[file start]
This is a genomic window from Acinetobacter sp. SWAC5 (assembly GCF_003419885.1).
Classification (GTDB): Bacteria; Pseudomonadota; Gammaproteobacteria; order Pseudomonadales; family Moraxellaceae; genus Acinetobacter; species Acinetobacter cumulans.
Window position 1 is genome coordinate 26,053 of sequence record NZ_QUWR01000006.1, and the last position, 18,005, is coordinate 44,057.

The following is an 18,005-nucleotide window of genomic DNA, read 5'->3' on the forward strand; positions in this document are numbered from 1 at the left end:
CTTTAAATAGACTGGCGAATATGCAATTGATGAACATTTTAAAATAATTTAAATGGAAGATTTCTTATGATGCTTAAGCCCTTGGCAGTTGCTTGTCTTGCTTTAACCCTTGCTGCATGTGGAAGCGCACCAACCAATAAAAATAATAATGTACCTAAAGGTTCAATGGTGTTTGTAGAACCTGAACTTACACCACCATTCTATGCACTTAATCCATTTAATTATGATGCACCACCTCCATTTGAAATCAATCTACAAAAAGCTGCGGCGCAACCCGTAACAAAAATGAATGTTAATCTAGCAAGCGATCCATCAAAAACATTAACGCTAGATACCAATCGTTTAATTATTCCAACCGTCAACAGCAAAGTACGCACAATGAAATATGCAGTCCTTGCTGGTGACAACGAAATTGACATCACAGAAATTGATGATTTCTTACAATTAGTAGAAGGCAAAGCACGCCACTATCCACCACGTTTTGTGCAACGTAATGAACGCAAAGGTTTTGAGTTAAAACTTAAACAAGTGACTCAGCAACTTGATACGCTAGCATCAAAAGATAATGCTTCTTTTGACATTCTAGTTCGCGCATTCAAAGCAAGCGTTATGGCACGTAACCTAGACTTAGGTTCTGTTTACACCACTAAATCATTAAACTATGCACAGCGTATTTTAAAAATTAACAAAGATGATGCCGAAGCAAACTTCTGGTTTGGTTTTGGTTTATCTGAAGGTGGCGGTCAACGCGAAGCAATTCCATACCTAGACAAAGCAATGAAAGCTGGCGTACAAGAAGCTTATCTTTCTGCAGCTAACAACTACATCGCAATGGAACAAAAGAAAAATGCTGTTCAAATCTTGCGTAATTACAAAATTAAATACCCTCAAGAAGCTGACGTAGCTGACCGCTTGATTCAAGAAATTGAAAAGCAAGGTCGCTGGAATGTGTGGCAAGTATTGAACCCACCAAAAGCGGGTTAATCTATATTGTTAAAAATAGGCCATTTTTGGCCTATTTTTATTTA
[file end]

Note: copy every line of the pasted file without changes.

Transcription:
This is a genomic window from Acinetobacter sp. SWAC5 (assembly GCF_003419885.1).
Classification (GTDB): Bacteria; Pseudomonadota; Gammaproteobacteria; order Pseudomonadales; family Moraxellaceae; genus Acinetobacter; species Acinetobacter cumulans.
Window position 1 is genome coordinate 26,053 of sequence record NZ_QUWR01000006.1, and the last position, 18,005, is coordinate 44,057.

The following is an 18,005-nucleotide window of genomic DNA, read 5'->3' on the forward strand; positions in this document are numbered from 1 at the left end:
CTTTAAATAGACTGGCGAATATGCAATTGATGAACATTTTAAAATAATTTAAATGGAAGATTTCTTATGATGCTTAAGCCCTTGGCAGTTGCTTGTCTTGCTTTAACCCTTGCTGCATGTGGAAGCGCACCAACCAATAAAAATAATAATGTACCTAAAGGTTCAATGGTGTTTGTAGAACCTGAACTTACACCACCATTCTATGCACTTAATCCATTTAATTATGATGCACCACCTCCATTTGAAATCAATCTACAAAAAGCTGCGGCGCAACCCGTAACAAAAATGAATGTTAATCTAGCAAGCGATCCATCAAAAACATTAACGCTAGATACCAATCGTTTAATTATTCCAACCGTCAACAGCAAAGTACGCACAATGAAATATGCAGTCCTTGCTGGTGACAACGAAATTGACATCACAGAAATTGATGATTTCTTACAATTAGTAGAAGGCAAAGCACGCCACTATCCACCACGTTTTGTGCAACGTAATGAACGCAAAGGTTTTGAGTTAAAACTTAAACAAGTGACTCAGCAACTTGATACGCTAGCATCAAAAGATAATGCTTCTTTTGACATTCTAGTTCGCGCATTCAAAGCAAGCGTTATGGCACGTAACCTAGACTTAGGTTCTGTTTACACCACTAAATCATTAAACTATGCACAGCGTATTTTAAAAATTAACAAAGATGATGCCGAAGCAAACTTCTGGTTTGGTTTTGGTTTATCTGAAGGTGGCGGTCAACGCGAAGCAATTCCATACCTAGACAAAGCAATGAAAGCTGGCGTACAAGAAGCTTATCTTTCTGCAGCTAACAACTACATCGCAATGGAACAAAAGAAAAATGCTGTTCAAATCTTGCGTAATTACAAAATTAAATACCCTCAAGAAGCTGACGTAGCTGACCGCTTGATTCAAGAAATTGAAAAGCAAGGTCGCTGGAATGTGTGGCAAGTATTGAACCCACCAAAAGCGGGTTAATCTATATTGTTAAAAATAGGCCATTTTTGGCCTATTTTTATTTA